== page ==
Air conditioners are one of the essential home appliances during harsh summer weather. Strange as it may seem, air conditioners often freeze during summer — a condition that affects their functionality. If the supply registers are warm and the panels contain ice, your air conditioner is freezing because there's something wrong with the system.
Here are some of the reasons that contribute to this problem:
Limited Air Flow
For normal functioning, air conditioners need unrestricted air circulation. This gives the evaporator coils a sufficient supply of warm air to help prevent freezing. The evaporator coil is the cold part of the air conditioner that absorbs the heat in the surrounding air. Low air supply decreases the temperature of the evaporator coil, causing humidity to accumulate around it.
To fix this problem, you should;
- Keep the air filters in your house clean and unclogged.
- Free up space around the return vents by removing anything that can block them, like furniture.
- Ensure that all supply vents are open.
- If the air conditioner still doesn't work after you unclog the air filters and vents, get a professional to check the evaporator coils and air ducts.
The moving components of an air conditioner are prone to mechanical challenges. To work well, the unit needs to keep the refrigerant at certain levels. Wear and tear can cause the coil to leak and not absorb heat, so a hissing sound around the coil means your air conditioner has a refrigerant leak.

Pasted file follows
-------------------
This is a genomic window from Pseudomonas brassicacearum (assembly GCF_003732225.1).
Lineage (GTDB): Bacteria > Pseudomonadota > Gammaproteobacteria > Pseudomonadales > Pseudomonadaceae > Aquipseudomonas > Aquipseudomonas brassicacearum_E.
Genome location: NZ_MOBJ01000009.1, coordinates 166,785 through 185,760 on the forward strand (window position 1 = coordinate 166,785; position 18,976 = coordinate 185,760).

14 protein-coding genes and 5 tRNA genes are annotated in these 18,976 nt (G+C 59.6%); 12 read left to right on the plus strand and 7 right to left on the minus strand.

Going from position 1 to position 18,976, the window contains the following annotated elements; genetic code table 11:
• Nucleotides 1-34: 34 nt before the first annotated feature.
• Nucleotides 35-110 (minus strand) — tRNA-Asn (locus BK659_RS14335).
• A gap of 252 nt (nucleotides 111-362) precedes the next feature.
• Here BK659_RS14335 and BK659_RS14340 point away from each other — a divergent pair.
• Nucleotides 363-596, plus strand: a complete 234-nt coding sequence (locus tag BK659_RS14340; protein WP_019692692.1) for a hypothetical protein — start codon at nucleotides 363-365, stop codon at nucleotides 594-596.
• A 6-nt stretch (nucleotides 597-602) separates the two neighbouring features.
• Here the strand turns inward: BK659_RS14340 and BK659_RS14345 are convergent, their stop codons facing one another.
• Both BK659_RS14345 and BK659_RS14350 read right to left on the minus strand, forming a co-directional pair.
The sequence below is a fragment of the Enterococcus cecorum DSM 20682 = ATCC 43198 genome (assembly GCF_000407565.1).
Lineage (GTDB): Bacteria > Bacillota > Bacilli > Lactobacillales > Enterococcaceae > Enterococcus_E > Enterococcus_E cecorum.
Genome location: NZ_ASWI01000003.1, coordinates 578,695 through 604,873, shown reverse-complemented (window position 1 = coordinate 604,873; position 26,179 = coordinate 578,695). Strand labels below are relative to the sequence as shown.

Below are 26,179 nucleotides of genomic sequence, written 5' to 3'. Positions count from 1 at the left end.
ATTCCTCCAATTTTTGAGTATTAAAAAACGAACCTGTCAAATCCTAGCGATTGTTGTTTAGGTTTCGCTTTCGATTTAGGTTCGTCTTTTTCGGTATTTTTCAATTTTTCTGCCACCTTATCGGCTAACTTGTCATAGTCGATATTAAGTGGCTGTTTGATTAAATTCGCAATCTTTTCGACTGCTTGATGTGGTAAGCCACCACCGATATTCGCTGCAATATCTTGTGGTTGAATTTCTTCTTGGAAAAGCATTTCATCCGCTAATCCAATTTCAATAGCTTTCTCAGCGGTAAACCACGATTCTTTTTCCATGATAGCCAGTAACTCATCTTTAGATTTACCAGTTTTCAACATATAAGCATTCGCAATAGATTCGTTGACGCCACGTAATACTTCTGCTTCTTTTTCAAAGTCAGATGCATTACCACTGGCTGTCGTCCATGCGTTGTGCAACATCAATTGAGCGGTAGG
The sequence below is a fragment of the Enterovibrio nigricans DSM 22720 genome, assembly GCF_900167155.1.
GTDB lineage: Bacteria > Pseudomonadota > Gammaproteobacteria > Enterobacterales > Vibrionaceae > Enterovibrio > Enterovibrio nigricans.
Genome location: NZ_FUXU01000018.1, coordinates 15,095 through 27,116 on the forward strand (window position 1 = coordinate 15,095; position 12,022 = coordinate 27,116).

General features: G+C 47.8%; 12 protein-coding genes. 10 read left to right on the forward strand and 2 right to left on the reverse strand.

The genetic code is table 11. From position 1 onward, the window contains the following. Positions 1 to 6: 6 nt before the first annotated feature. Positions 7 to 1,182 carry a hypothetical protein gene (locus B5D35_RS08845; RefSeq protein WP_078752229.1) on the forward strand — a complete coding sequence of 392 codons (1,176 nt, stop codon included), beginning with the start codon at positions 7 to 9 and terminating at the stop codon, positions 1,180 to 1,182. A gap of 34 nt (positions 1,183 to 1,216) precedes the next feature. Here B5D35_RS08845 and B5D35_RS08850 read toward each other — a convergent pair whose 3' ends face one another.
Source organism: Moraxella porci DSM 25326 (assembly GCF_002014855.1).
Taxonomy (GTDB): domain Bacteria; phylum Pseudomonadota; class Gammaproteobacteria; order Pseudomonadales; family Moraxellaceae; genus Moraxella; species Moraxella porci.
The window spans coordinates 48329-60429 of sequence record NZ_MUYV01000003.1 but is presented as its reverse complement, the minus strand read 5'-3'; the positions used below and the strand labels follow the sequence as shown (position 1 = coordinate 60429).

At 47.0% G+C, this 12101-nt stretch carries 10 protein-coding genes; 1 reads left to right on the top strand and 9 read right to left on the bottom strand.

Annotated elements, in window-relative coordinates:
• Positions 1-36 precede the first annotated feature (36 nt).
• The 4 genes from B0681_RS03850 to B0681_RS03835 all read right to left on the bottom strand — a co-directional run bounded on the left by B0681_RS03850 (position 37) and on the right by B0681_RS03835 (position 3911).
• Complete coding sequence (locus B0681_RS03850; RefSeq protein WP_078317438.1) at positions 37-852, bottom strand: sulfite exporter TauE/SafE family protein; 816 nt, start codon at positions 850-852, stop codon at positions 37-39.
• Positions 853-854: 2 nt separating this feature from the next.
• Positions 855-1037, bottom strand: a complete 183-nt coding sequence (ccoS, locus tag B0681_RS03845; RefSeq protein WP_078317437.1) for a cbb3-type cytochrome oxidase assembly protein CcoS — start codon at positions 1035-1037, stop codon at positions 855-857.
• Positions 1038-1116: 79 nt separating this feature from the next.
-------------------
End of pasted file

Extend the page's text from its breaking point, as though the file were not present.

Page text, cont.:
To fix the problem, you need a trained professional to check the unit, repair the leak, and refill the coolant. If you deal with recurring leaks, it's high time you save up for a new air conditioner.
Cool Summer Night Temperature
Air conditioning is designed to operate within a specific range of temperatures. Sometimes, summer nights are cooler than the set threshold. The low temperatures affect the functioning of the evaporator coil and result in a frozen air conditioner. To prevent this, consider the following;
Use a thermostat to turn off the air conditioner automatically if the temperature falls below the 60-degree threshold.
Monitor nighttime temperatures. If they approach 60 degrees, shut down the air conditioner and open up your windows to let in a cool breeze.
The Bottom Line
A frozen air conditioner is a problem you're likely to experience. You can't always avoid it, but you can take preventive measures and give the unit regular maintenance to save energy and keep it up and running.
Is your air conditioner frozen? Hiring a professional HVAC service will guarantee you reliable HVAC installation, repair, and maintenance. Contact One Hour Air Conditioning & Heating to connect with experienced and reliable technicians for all your air conditioning needs.